Daily Dispatches
A man stops and looks at Japan's Nikkei stock update on an electric board at a securities firm in Tokyo.
Associated Press/Photo by Junji Kurokawa
A man stops and looks at Japan's Nikkei stock update on an electric board at a securities firm in Tokyo.

Dollars and Sense: Just how long can this bull market go on?

Money

Down week. The markets have been pretty easy to chart this year so far. Stocks dropped significantly in January. But they roared back in February, with the Dow recovering almost all its January losses and the S&P 500 recovering all it lost and more, setting a few new records. But between Monday and Thursday of this week, the market dropped about 500 points, moving March into negative territory, too.

Wondering why. The market sank every day this week, but each day’s drop had different reasons. Monday, for example, brought no big economic news, but Boeing shares fell 2.5 percent after safety concerns arose over the weekend that put pressure on its stock. That helped drag the Dow Jones industrial average lower, with Boeing the biggest loser of the 30 stocks making up the blue-chip index. A Malaysia Airlines Boeing 777 disappeared last weekend with 239 people aboard. In separate but related news, Boeing said it had discovered hairline cracks on the wings of 42 Dreamliner 787 jets that are still being built.

Not buying it? Of course, the drop of a single stock doesn’t send the markets down 500 points. In fact, on Monday and Tuesday, stocks kind of drifted. I could never prove this, but last Sunday was the fifth birthday of a bull market that has gained 178 percent since March 2009.  And I think a lot of traders are wondering just how long this can go on. Only five other bull markets since World War II have reached a sixth year without some sort of significant correction. So it’s not a matter of “if,” but “when”? We’re in a season when traders are startling at their own shadows. Every time markets go down for a day or even a few hours in a row, they wonder if now’s the time to sell and come back in after the correction. That’s why we’ve been seeing these 200-point, daily swings in the Dow.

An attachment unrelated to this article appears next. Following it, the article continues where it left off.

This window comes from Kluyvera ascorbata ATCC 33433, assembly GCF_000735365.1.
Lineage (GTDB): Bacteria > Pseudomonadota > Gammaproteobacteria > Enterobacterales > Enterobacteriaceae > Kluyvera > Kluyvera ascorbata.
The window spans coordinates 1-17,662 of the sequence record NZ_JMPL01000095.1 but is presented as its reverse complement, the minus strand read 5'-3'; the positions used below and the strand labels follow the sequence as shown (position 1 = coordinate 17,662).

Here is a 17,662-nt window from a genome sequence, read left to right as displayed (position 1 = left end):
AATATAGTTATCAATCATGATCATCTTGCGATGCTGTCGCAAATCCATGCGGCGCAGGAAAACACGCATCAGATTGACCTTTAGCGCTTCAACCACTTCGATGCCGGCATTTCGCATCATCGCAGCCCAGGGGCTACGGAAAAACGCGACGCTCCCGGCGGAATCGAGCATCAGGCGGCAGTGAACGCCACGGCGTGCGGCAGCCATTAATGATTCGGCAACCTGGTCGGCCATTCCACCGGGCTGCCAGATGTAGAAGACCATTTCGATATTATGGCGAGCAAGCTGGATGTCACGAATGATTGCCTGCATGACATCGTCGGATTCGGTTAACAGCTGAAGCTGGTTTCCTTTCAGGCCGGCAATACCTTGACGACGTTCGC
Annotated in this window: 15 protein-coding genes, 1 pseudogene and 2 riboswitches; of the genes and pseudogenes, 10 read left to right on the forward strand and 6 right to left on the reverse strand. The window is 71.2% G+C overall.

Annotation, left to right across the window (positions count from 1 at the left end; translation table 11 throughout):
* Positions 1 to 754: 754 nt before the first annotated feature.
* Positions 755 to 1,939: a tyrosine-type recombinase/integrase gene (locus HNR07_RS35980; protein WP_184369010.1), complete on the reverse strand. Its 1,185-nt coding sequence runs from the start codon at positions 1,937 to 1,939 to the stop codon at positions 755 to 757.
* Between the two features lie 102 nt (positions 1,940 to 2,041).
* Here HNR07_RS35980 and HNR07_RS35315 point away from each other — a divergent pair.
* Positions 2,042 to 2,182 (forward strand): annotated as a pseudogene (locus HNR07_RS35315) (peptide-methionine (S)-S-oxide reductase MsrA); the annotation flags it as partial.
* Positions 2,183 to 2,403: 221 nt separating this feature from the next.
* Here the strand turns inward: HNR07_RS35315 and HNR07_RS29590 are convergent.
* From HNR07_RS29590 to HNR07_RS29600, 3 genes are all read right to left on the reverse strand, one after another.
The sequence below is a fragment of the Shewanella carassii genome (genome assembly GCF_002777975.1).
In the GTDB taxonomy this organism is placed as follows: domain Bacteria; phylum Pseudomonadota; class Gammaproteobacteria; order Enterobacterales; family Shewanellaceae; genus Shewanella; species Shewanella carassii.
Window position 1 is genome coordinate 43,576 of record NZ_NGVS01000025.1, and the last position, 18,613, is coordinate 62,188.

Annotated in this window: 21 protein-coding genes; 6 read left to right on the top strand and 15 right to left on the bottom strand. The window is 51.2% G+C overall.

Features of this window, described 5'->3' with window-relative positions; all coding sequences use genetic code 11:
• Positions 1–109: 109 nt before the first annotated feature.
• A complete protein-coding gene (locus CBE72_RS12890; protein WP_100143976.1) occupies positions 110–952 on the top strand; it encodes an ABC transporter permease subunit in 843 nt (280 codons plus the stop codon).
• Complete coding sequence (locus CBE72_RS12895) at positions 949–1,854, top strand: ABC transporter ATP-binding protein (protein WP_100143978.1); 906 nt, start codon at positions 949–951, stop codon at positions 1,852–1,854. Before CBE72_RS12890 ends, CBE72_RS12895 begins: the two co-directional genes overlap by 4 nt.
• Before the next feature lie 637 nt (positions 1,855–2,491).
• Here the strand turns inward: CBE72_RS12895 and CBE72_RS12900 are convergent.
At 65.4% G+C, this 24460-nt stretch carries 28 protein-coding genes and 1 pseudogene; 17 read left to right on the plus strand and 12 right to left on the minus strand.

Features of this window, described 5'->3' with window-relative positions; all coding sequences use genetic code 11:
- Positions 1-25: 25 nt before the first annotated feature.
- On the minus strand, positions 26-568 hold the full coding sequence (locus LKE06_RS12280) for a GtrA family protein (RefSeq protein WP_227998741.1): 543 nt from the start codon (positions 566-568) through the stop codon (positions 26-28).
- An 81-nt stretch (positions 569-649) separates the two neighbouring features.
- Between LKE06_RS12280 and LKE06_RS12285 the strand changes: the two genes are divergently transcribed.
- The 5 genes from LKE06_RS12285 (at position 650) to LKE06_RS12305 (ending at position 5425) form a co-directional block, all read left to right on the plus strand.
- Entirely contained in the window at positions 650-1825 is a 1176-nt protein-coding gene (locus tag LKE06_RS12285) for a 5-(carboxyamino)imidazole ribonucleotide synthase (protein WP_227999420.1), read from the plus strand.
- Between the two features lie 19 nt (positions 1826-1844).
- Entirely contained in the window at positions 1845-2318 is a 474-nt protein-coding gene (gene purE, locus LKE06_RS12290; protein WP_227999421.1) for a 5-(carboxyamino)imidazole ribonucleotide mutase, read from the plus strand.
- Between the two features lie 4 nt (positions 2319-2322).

We see you’ve been enjoying the content on our exclusive member website. Ready to get unlimited access to all of WORLD’s member content?
Get your risk-free, 30-Day FREE Trial Membership right now.
(Don’t worry. It only takes a sec—and you don’t have to give us payment information right now.)

Get your risk-free, 30-Day FREE Trial Membership right now.

Now that’s ironic. All this jitteriness is particularly interesting as it comes in the face of pretty good economic news. The Labor Department said this week the number of job openings rose 1.5 percent to 3.97 million. That was close to November’s five-year high, and it means job openings have returned to pre-recession levels. Staffing company Manpower does an employment outlook survey, released this week, and it reported more employer optimism than we’ve seen in years. Retail sales rose 0.3 percent in February, and new claims for unemployment benefits dropped to 315,000, a number that signals sustained job creation.

Global concerns. But bad news from overseas trumped good news here at home. Lingering concerns over a possible economic slowdown in China and building tensions in Ukraine continued to weigh on global markets. Both Germany’s DAX and London’s FTSE index saw drops this week. On Wednesday, Hong Kong’s Hang Seng dropped 1.7 percent and Japan’s Nikkei fell a dramatic 2.6 percent. Again, no major economic news. Just general jitteriness.

Will jitters continue? We do get more economic reports from the United States this week than last, including the Consumer Price Index and Housing Starts. Both are due out on Tuesday. If these reports all point upward, they could cure the jitters, but if they’re lackluster or negative, I expect this caffeine rush the markets are on could continue.

Warren Cole Smith
Warren Cole Smith

Warren, who lives in Charlotte, N.C., is vice president of WORLD News Group and the host of the radio program Listening In. Follow Warren on Twitter @WarrenColeSmith.

Comments

You must be a WORLD member to post comments.

    Keep Reading

    Advertisement